(My Central NJ) - It has been a few months since the untimely death of our beloved Father Michael S. Rosco. Various priests, among them Father Myron Zuder, Father Stephen Krivonak and Deacon Gregory have ably conducted Sunday services, unfortunately to more empty seats in the pews than ever. Church officers starting with Steve Gallant have performed very well.
Now we have been informed that a priest has been chosen for our parish, St. John the Baptist Orthodox Church. But no name has been mentioned. It is not in our best interest nor that of the diocese that the new priest will not be available until next Oct. 1. Apparently this is due to a shortage of priests in our diocese. No diocese I know of keeps priests on retainer - able to jump in and replace priests at the drop of a hat. To blame your diocese for not being able to immediately supply you with a priest while at the same time already having a priest and deacon step in to assist...
This is a good time for our diocese to come up with actions to improve our religion and its practices. First and foremost is the ordination of women as priests. For centuries they have been relegated to subordinate roles in the Orthodox and Catholic religions. Yet they possess qualities, especially compassion and devotion, often lacking in us males. This is your answer? To "improve" your religion by ordaining women. How about spearheading efforts to evangelize or working to improve fellowship? I'd also debate the "relegated"title. The treatment many priests receive at the hands of their parishioners doesn't much resemble a peerage.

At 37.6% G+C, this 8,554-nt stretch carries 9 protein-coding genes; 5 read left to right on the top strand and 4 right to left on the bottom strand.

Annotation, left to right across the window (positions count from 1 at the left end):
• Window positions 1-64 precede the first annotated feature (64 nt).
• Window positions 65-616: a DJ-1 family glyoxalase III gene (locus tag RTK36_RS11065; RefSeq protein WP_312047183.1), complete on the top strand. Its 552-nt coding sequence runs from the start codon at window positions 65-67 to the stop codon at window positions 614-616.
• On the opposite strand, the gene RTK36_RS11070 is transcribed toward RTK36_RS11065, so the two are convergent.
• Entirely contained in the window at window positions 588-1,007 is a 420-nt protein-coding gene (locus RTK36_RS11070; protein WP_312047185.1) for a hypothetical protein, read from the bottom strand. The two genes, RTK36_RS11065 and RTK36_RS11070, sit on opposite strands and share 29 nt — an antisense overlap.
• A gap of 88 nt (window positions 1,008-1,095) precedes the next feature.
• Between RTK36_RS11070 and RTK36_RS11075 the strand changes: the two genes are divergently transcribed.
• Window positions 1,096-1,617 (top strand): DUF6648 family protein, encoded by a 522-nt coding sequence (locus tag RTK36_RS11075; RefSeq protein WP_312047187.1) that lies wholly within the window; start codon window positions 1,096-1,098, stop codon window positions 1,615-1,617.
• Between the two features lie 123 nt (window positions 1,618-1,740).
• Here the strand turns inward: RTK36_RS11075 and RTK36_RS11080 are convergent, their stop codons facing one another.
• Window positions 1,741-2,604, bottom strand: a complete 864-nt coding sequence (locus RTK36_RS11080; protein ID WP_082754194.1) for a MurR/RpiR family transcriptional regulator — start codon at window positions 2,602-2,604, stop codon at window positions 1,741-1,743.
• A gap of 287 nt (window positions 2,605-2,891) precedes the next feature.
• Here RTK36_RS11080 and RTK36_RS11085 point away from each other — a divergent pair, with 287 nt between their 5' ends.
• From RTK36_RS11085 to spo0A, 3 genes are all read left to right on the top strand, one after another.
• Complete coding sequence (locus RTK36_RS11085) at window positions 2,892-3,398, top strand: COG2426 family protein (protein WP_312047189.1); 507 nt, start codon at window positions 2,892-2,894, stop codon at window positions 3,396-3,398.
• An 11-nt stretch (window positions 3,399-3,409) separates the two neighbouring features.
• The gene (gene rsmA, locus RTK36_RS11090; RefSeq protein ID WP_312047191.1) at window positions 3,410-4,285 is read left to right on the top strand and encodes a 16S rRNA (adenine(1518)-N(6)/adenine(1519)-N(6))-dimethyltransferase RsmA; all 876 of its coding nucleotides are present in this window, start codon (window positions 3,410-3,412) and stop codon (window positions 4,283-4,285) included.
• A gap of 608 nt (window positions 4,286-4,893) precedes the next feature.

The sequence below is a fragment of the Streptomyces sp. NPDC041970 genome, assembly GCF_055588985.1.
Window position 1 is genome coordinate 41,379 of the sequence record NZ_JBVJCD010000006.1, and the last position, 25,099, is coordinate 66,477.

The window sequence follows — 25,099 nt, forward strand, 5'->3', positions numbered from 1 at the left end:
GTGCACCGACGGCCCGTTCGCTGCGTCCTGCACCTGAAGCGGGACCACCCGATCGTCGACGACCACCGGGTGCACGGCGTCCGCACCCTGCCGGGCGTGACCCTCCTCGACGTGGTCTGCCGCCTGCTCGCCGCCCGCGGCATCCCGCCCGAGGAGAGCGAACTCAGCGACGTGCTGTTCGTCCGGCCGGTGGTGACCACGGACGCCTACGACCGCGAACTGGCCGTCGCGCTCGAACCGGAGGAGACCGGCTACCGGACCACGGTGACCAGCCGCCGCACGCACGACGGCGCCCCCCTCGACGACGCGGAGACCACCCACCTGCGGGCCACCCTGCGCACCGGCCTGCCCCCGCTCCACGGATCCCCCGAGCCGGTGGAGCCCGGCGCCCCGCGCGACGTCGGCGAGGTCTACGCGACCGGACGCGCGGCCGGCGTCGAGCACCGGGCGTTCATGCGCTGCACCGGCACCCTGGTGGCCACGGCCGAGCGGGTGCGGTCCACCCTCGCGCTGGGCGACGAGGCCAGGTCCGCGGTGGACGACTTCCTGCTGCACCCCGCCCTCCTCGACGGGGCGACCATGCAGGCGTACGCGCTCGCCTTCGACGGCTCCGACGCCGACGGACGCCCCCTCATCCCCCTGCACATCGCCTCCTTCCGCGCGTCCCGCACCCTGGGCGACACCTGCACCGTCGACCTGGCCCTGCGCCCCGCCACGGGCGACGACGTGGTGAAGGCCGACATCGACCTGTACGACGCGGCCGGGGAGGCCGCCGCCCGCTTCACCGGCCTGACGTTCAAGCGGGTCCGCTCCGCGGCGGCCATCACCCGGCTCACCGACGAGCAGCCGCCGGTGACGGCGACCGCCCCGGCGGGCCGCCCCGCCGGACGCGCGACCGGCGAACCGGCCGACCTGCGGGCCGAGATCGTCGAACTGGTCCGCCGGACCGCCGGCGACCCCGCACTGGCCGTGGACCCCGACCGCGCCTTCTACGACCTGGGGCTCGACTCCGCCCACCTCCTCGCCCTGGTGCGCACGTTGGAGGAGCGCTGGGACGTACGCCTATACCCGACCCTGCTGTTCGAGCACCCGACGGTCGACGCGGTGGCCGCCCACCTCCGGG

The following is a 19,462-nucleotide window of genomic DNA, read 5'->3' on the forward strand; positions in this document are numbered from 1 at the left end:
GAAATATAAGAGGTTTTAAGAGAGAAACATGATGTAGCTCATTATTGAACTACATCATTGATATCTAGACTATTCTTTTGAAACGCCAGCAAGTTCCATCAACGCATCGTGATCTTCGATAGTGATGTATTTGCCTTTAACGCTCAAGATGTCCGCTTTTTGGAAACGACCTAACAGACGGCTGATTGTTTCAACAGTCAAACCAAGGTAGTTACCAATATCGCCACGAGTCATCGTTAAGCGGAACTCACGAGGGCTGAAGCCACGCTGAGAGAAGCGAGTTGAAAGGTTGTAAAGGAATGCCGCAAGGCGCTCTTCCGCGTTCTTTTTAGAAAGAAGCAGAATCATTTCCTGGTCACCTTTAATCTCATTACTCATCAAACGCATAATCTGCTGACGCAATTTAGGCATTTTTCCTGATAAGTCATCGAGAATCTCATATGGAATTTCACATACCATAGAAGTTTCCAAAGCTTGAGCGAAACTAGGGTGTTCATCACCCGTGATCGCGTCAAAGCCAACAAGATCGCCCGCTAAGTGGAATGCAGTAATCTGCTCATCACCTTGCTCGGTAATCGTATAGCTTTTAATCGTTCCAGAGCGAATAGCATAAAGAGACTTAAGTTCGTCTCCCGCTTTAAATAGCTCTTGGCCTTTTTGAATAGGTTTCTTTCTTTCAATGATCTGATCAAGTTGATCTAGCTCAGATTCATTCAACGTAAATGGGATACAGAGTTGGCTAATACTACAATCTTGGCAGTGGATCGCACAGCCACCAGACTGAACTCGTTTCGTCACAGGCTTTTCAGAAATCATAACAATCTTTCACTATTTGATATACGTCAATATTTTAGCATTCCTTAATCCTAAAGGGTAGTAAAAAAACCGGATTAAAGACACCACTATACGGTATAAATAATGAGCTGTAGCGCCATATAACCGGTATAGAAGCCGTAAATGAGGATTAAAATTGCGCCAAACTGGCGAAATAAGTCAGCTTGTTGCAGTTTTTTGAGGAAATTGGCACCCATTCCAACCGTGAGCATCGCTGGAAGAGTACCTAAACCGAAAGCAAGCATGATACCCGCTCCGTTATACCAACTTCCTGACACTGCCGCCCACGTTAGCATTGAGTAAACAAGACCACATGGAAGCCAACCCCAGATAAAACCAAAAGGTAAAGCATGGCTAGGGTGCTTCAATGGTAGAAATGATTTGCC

The Jewish religion has ordained women as rabbis. The one in our city is a most worthy example. So are the various Protestant religions who have women clergy. Yes, indeed, dear friends, the time has come for women to be ordained on an equal footing with men. This may serve to rejuvenate our faiths. No, the equivalent of Protestant Jews have female rabbis. Orthodox Jews don't. Maybe he should look at the vitality of these non-traditional groups and see how "rejuvenating" innovation really is.
Another reform is to designate an auxiliary bishop to succeed the bishop in case the bishop dies or is incapacitated, similar to our government’s vice president. This would have eliminated the present chaos in St. John’s in Perth Amboy. How would an auxiliary bishop have resolved the "chaos" of being between priests? Would you have him celebrate the Liturgy for you until a priest can be installed in your parish?